The 70s again, through the lens of TV theme tunes

I’ve recently become somewhat fascinated by a number of 1970s TV themes. They’re not theme tunes of shows I ever watched, and not themes I remember. Rather, they’re tunes which have something odd or off-putting about them.

First up: The theme from LWT’s “Weekend World”. The YouTube clip is an 80s recording, but the same music was used in the 70s too; Wikipedia tells me it’s “Nantucket Sleighride” by Mountain, and that in the 80s the show used a cover version. It’s driving prog rock, slightly sinister, just like an out-of-control winter sleigh ride in Nantucket might sound. The weirdness here is that the show was sleepy Sunday afternoon political discussion. How did that music ever get chosen for it?

Next: Granada TV’s “World In Action”. A politically-focused documentary show. Again, the best YouTube recording is from the 80s, but the same music was used in the 70s as well. For best effect, imagine the music over the 70s titles. Creepy, depressing, a soundtrack for a country falling apart. Used to scare the hell out of me as a child.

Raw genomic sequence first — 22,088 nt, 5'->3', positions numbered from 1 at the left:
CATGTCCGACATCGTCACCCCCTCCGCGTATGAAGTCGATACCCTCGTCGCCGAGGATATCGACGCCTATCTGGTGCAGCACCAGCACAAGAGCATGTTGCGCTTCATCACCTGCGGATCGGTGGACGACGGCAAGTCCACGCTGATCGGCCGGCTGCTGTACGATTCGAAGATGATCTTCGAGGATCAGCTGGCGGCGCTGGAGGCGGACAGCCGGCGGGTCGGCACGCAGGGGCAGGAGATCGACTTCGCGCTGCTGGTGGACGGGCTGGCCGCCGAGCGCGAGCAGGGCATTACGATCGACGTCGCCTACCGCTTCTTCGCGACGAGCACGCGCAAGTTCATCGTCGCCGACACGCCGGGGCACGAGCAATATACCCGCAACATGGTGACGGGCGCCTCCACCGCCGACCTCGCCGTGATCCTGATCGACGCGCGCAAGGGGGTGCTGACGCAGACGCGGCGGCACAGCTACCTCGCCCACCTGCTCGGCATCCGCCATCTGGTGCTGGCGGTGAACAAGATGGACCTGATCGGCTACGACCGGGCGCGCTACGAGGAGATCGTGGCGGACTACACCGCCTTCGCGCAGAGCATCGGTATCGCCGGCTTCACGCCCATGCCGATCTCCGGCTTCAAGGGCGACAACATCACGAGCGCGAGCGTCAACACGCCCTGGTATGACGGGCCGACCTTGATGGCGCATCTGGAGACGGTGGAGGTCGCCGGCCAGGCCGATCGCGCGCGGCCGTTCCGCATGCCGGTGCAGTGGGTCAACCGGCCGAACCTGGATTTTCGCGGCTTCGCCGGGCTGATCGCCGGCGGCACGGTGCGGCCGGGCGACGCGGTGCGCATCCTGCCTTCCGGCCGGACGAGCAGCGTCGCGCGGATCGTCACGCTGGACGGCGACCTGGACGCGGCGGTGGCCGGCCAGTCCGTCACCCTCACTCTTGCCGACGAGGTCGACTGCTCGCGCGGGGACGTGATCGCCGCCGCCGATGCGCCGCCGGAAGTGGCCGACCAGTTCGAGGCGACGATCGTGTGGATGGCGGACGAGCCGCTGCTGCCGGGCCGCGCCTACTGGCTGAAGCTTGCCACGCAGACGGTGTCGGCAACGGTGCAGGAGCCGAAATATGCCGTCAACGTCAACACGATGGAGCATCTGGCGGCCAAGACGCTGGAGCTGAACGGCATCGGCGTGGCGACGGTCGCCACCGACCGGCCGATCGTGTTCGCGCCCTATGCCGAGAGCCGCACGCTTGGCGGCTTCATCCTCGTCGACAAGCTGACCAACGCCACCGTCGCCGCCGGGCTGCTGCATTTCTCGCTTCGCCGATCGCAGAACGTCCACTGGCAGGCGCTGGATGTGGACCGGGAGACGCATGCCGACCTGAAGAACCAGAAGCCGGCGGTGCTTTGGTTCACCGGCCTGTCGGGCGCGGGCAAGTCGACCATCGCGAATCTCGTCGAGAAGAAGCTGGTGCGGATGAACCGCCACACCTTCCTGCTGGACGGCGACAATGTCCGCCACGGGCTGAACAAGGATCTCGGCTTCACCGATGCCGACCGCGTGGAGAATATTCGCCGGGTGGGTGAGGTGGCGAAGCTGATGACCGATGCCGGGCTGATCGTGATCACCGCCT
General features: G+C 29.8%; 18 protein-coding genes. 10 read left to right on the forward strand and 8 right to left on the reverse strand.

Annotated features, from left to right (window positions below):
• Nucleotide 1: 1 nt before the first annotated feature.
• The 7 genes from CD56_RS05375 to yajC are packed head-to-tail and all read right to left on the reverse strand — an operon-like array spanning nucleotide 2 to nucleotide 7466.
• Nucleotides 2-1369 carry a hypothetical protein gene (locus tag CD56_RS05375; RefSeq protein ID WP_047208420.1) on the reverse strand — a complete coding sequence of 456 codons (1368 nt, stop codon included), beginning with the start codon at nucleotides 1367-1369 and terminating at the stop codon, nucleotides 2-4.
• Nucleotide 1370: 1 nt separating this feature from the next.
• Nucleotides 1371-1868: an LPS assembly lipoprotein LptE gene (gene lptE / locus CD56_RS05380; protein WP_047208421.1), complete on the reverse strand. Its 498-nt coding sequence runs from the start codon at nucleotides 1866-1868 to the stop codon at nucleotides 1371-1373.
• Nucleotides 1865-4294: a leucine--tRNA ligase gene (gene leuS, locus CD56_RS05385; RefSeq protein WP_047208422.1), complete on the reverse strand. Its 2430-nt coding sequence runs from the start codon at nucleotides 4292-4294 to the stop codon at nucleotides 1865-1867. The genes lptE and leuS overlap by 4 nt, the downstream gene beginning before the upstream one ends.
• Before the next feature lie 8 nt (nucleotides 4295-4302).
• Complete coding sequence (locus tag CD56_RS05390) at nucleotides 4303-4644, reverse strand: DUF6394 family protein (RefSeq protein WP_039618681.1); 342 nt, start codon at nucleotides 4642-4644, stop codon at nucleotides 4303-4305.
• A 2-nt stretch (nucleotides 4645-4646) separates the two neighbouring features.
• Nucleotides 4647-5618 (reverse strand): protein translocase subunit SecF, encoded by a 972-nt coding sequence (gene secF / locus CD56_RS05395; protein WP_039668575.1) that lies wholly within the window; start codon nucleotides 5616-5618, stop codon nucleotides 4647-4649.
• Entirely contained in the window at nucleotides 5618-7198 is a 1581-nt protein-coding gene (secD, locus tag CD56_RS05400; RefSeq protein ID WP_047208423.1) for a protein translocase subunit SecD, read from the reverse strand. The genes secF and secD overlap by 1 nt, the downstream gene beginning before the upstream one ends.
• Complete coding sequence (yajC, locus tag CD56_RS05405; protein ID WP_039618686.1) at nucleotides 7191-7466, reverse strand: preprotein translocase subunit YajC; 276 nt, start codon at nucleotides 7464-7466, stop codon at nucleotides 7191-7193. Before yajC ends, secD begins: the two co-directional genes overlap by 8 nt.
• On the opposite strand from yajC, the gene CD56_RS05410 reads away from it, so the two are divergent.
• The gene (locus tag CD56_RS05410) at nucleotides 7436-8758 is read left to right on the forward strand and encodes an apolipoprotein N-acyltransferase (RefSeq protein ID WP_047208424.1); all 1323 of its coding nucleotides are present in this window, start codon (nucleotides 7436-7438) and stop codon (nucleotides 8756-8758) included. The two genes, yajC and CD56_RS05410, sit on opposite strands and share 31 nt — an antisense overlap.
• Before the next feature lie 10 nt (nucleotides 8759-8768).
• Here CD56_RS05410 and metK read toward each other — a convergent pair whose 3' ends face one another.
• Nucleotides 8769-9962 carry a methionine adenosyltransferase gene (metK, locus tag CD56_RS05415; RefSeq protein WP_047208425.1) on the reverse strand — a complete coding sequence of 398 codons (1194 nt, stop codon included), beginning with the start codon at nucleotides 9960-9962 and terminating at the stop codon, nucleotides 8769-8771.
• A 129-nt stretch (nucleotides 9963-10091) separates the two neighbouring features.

The story behind how this music came to be used seems somewhat bizarre. It was improvised by Texan folk rock musician Shawn Phillips and another session musician, Mick Weaver. Producer Jonathan P Weston then edited the TV theme out of the jam session, and allegedly put his name as sole composer and performer because Phillips and Weaver weren’t members of the UK musicians’ union at the time. Apparently Weston then collected 30 years of royalty checks, and Phillips and Weaver didn’t see any of the money. Ironic, given the kinds of corruption the TV show used to investigate. And now I discover Shawn Phillips lives a few miles from me, here in Austin.

Finally: A John Barry composition, The Theme to “The Persuaders”. Again, to me this seems like a seriously creepy and sinister piece of music. It’s completely out of keeping with the TV show, too–to get a feeling for how inappropriate the mood match was, check a random clip from the series. The show was a lightweight action-adventure romp, with Roger Moore giving the kind of jokey tongue-in-cheek performance he later gave to the role of James Bond. They’d end on a laugh, and then suddenly the creepy music would play.

They don’t make TV show theme tunes like these any more.